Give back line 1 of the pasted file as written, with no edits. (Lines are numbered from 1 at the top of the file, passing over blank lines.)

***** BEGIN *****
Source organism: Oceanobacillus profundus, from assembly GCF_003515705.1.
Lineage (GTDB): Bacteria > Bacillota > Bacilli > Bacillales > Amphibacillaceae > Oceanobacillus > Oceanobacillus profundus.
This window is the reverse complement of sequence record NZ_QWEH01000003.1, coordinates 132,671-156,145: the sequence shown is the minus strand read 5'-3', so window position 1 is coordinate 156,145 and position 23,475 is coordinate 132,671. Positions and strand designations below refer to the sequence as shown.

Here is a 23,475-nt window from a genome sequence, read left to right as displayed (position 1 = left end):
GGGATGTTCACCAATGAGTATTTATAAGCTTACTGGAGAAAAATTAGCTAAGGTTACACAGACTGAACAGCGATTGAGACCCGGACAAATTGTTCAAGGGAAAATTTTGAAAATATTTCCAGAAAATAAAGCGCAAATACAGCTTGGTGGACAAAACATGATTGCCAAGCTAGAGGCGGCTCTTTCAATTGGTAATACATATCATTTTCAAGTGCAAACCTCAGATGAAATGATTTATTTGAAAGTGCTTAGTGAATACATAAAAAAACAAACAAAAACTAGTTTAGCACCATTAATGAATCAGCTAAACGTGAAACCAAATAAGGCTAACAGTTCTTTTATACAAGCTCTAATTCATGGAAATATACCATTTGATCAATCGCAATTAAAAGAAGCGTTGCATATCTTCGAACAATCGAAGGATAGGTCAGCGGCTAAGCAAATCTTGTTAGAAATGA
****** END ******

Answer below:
Source organism: Oceanobacillus profundus, from assembly GCF_003515705.1.